I find it too big for the space I have and would much prefer a more compact grinder. Unfortunately it grinds extraordinarily well and has a far nicer doser than my 2002 manual-switch Mazzer Mini.

KS
LMWDP # 008

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KarlSchneider

#169: Post by KarlSchneider »

Ponte Vecchio Lusso: Searching for a Method
Sunday December 16, 2007

Now that I have had a few days making morning Americanos and evening espressos in the Lusso I think I am at least starting to get the hang of it. As preciously indicated my plan is to follow the method I use for my Microcasa a leva and Cremina. This includes topping off the tank with each use. I thought I might not need to do this with the Lusso because of its larger boiler. I note two things in topping off its boiler. One is that like the Cremina, the use of a funnel is required. Ponte Vecchio provides an adequate plastic funnel. By contrast the top of the Microcasa a leva boiler is actually funnel-shaped and no funnel is needed. This is of note in that while the Elektra "retro" (as Elektra calls them) products are always praised for their appearance it is less often that they receive similar praise for other design qualities. This is further seen in another boiler-filling comparison. The Lusso and the Cremina both have water-level glass columns mounted inside their metal cases. I find these hard to read and have to use a flashlight to read them (because my sight is very poor). By comparison the Microcasa a leva has a much more easily read see-through water-level indicator. These are small differences but not irrelevant for one who fills an espresso machine twice daily.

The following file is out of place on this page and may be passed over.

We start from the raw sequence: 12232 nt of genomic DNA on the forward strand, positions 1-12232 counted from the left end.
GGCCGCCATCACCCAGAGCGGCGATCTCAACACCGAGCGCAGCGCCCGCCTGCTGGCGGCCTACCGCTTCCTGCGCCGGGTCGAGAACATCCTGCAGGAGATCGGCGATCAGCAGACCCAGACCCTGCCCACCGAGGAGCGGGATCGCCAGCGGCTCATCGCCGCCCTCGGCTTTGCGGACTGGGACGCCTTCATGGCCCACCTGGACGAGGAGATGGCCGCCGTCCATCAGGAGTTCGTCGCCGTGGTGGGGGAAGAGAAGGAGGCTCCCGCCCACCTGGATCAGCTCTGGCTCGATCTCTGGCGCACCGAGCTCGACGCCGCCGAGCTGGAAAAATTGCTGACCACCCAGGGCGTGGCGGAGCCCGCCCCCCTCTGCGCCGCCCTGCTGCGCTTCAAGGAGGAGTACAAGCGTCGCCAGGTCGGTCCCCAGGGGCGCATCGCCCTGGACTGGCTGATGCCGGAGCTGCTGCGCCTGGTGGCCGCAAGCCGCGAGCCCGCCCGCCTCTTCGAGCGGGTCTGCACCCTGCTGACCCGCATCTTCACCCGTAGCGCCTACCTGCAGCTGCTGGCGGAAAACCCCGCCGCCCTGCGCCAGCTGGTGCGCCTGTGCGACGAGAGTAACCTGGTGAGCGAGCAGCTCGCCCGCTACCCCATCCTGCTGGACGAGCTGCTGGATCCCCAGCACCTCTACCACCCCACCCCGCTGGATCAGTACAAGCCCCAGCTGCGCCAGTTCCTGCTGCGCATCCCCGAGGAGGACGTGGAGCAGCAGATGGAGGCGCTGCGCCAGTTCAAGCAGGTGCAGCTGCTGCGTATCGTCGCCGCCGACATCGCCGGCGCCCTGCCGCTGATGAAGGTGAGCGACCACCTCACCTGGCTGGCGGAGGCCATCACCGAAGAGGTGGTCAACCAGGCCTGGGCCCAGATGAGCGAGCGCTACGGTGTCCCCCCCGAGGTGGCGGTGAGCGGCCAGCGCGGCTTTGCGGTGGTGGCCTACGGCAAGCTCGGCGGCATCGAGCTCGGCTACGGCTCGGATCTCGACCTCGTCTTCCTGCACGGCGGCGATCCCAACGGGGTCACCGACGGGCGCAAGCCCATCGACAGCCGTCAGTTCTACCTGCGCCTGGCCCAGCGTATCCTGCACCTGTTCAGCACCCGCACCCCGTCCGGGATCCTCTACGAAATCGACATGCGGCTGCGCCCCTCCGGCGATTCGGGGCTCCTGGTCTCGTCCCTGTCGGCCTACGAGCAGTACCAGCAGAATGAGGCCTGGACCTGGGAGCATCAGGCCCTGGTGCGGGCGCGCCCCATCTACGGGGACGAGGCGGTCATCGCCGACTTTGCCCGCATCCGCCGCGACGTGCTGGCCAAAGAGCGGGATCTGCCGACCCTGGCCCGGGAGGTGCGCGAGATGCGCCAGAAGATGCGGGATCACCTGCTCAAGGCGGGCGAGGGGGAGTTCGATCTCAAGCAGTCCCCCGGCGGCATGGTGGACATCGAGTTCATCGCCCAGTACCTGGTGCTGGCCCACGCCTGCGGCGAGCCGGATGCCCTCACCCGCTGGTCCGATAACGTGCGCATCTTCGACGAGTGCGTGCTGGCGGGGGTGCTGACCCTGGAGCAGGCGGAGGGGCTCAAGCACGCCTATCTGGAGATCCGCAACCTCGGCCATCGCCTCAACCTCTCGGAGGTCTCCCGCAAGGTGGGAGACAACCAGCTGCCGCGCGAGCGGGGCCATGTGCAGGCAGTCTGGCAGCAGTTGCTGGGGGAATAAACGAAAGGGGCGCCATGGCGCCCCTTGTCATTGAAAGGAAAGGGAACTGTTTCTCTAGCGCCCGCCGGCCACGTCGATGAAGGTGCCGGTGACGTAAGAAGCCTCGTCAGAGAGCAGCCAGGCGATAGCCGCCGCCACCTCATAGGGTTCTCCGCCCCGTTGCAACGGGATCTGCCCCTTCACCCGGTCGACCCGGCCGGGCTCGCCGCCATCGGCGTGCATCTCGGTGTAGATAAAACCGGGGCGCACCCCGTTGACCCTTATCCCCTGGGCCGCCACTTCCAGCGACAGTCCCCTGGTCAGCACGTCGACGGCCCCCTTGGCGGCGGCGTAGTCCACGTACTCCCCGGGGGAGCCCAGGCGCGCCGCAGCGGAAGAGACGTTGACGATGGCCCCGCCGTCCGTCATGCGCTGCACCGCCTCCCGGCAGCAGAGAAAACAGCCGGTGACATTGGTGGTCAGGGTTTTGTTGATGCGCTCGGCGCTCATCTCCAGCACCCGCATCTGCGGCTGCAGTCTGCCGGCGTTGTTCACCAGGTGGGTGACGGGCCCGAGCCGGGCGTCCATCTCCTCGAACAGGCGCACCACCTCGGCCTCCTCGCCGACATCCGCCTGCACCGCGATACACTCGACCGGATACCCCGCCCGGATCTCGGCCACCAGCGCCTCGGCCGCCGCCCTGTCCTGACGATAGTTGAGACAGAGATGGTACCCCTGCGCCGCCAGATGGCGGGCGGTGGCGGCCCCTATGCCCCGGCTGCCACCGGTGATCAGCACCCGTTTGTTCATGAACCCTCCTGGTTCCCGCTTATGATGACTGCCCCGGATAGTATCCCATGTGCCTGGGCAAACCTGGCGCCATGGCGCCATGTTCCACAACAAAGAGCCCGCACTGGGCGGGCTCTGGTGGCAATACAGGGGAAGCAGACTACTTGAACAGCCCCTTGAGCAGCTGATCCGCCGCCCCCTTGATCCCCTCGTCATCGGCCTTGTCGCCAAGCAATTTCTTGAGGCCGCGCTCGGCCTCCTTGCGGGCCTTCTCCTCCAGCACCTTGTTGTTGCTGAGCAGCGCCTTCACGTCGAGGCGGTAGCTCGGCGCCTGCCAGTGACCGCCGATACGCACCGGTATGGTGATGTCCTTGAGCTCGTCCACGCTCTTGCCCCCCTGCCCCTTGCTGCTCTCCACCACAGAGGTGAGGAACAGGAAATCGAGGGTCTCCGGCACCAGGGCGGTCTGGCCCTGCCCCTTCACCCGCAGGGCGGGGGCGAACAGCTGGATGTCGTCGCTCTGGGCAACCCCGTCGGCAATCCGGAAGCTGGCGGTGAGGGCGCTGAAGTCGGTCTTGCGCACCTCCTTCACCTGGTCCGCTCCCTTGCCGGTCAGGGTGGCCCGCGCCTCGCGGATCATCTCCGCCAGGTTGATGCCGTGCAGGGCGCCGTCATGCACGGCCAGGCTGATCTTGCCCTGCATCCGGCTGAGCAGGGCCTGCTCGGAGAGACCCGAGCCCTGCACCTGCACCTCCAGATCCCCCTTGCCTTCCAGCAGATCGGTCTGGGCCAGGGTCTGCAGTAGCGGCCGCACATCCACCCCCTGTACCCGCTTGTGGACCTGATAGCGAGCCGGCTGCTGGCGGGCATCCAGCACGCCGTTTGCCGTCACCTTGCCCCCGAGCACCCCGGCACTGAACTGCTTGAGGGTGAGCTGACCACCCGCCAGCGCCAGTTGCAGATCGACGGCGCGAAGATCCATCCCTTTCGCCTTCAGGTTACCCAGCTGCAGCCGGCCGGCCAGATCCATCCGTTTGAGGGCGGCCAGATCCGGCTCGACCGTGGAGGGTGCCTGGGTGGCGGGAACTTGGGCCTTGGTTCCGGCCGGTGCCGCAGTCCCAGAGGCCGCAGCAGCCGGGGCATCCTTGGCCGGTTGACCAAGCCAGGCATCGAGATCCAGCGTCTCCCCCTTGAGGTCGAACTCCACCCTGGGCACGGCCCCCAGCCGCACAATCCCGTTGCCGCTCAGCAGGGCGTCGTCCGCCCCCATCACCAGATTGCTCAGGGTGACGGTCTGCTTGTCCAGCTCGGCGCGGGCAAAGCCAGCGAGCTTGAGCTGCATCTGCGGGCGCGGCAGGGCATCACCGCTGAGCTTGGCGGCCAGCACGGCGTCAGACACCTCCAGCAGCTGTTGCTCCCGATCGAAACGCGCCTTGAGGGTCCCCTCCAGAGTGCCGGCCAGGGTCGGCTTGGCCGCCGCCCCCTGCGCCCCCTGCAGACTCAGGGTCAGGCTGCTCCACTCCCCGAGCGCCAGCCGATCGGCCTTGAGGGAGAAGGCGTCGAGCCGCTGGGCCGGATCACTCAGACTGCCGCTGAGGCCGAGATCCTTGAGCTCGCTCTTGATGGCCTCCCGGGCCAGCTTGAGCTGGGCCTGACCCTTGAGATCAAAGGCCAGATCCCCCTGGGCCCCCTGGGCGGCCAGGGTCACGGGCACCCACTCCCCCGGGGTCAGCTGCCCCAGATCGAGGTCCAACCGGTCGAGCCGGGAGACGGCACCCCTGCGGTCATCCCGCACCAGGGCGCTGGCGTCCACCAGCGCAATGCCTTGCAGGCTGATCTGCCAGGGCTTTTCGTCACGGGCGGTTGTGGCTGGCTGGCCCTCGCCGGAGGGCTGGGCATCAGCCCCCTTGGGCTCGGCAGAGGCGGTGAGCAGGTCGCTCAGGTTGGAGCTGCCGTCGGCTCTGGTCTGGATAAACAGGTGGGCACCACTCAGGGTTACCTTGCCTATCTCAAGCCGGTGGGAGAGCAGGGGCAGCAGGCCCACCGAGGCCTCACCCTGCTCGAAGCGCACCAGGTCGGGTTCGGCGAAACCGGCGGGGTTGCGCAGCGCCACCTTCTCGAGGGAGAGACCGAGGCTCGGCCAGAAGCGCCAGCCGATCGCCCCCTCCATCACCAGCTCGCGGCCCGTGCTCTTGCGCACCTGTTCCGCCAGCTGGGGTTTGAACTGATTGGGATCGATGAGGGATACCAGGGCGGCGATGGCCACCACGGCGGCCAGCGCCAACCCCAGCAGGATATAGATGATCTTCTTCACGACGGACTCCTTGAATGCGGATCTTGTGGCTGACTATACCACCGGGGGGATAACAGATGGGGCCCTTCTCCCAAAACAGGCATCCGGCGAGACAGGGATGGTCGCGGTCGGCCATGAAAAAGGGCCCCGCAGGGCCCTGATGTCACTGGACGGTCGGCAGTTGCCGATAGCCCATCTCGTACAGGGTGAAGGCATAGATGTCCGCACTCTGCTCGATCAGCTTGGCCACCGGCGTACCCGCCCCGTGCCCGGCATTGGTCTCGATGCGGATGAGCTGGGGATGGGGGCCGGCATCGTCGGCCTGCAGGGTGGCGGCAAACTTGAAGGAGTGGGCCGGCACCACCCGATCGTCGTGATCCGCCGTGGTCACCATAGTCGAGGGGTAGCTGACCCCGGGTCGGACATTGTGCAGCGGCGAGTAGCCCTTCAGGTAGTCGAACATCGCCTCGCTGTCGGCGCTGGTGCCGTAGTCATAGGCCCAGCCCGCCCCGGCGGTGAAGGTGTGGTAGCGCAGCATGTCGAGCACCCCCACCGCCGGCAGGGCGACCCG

Having initially not allowed the Lusso to adequately warm up as noted in Day One Impressions, I am now running more water through the group for heating and thus using more water and needing to fill the tank more frequently than anticipated. A related difference is that the Lusso has a cup warmer. I recall originally missing this when I moved from my HX machine to the Microcasa a leva. With the Microcasa a leva I did nothing to monitor cup warming. Cupboard temperature works fine. With the Lusso I am returning to cup heating.

Let me now turn to the process of pulling shots.


I grind beans separately for each cup which allows me to use different beans for my wife's coffee and for mine (she can only have decaf). I measure coffee by volume using one of Les Abjerg's beautiful Desert Ironwood coffee scoops.



I get subtle differences as needed by using heaping or level or shallow fills on the requisite number of scoops per shot. On this week's two coffees the grinder settings for the Microcasa a Leva and for the Lusso are very, very close.

I am using the Lusso portafilter without the spring clip to hold in the filter basket as I do with the Microcasa a leva. The Cremina has none. I have multiple single and double baskets and seldom have to clean one until done pulling shots. I "dose" the ground coffee directly into a filter basket, tap the top edge of the basket NSEW with my finger to level then tamp and place the basket into the portafilter.

I noticed a curious passage in the Lusso manual. After locking the portafilter in place we are told:
Raise the lever down (while holding the filter holder handle with the other hand in order to keep the machine steady) and keep it in this position for some seconds until the first drops of coffee come out.